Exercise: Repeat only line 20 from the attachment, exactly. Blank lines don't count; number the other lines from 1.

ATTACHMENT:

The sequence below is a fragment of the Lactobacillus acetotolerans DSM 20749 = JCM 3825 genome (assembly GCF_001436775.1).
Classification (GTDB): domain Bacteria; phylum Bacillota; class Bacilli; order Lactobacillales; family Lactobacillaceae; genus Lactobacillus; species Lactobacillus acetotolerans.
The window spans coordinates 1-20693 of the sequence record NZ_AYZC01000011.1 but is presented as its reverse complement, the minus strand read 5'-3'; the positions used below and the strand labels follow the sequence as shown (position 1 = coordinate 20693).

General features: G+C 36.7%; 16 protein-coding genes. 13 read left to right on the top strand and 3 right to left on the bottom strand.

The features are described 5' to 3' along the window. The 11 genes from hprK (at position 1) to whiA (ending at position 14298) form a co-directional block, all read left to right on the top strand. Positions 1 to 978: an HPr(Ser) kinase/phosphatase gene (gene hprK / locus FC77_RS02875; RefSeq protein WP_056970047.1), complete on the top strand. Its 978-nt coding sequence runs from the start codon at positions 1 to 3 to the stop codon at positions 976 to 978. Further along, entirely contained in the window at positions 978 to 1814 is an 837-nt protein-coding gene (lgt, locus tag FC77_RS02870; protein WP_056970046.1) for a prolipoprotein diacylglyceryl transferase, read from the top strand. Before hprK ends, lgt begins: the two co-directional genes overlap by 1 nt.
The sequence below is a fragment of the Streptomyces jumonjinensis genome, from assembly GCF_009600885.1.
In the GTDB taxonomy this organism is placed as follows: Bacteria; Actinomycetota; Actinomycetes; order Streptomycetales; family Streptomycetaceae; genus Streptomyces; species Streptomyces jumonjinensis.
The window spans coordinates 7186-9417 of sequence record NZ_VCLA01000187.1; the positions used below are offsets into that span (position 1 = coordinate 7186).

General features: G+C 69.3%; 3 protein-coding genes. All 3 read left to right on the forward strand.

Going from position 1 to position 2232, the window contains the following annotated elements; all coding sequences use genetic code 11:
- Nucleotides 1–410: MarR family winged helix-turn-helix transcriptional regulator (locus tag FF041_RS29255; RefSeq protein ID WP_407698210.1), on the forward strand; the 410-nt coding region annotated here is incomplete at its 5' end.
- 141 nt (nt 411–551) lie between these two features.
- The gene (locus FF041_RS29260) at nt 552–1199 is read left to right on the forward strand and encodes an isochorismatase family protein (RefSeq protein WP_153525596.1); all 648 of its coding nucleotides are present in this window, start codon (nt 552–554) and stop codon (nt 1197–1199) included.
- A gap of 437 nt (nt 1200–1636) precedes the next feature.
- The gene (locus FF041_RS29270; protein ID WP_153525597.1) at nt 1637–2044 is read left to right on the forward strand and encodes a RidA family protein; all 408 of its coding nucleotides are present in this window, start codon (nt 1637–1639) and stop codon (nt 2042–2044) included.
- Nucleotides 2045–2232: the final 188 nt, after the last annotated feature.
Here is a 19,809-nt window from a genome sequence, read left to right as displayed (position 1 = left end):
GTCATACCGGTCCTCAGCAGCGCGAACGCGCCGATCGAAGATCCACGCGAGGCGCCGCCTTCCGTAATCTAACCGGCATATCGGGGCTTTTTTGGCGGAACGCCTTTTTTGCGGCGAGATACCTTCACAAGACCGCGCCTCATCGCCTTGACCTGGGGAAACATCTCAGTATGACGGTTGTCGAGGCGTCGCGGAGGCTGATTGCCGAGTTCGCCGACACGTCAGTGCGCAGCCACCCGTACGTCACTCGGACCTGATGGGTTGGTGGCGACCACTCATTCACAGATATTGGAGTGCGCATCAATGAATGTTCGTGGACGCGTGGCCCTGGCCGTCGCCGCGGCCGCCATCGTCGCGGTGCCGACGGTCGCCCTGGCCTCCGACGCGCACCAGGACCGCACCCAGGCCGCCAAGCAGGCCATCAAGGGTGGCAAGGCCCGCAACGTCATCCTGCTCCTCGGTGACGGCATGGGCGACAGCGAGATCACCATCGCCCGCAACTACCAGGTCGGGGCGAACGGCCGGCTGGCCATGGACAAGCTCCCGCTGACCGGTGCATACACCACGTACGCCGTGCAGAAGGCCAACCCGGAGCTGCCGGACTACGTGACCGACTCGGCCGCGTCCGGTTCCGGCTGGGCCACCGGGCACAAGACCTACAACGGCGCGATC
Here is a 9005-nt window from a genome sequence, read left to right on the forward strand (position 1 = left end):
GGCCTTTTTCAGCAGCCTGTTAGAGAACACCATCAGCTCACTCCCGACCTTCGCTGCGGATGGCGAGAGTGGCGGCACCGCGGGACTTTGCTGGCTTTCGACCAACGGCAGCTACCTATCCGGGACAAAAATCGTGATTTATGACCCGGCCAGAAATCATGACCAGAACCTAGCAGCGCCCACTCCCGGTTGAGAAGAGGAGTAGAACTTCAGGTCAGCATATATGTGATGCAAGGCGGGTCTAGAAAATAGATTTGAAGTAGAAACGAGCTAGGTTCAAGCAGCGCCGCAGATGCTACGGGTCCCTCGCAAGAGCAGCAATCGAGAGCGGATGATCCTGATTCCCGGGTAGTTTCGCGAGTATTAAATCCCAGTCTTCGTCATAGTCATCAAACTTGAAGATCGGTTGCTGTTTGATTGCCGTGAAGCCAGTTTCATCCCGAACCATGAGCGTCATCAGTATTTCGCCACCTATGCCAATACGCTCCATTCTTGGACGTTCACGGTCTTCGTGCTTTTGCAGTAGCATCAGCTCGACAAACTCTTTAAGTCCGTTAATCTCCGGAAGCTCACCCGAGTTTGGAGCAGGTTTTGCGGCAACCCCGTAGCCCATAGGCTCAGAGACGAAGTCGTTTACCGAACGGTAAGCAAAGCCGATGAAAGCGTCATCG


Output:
GGCCTTTTTCAGCAGCCTGTTAGAGAACACCATCAGCTCACTCCCGACCTTCGCTGCGGATGGCGAGAGTGGCGGCACCGCGGGACTTTGCTGGCTTTCGACCAACGGCAGCTACCTATCCGGGACAAAAATCGTGATTTATGACCCGGCCAGAAATCATGACCAGAACCTAGCAGCGCCCACTCCCGGTTGAGAAGAGGAGTAGAACTTCAGGTCAGCATATATGTGATGCAAGGCGGGTCTAGAAAATAGATTTGAAGTAGAAACGAGCTAGGTTCAAGCAGCGCCGCAGATGCTACGGGTCCCTCGCAAGAGCAGCAATCGAGAGCGGATGATCCTGATTCCCGGGTAGTTTCGCGAGTATTAAATCCCAGTCTTCGTCATAGTCATCAAACTTGAAGATCGGTTGCTGTTTGATTGCCGTGAAGCCAGTTTCATCCCGAACCATGAGCGTCATCAGTATTTCGCCACCTATGCCAATACGCTCCATTCTTGGACGTTCACGGTCTTCGTGCTTTTGCAGTAGCATCAGCTCGACAAACTCTTTAAGTCCGTTAATCTCCGGAAGCTCACCCGAGTTTGGAGCAGGTTTTGCGGCAACCCCGTAGCCCATAGGCTCAGAGACGAAGTCGTTTACCGAACGGTAAGCAAAGCCGATGAAAGCGTCATCG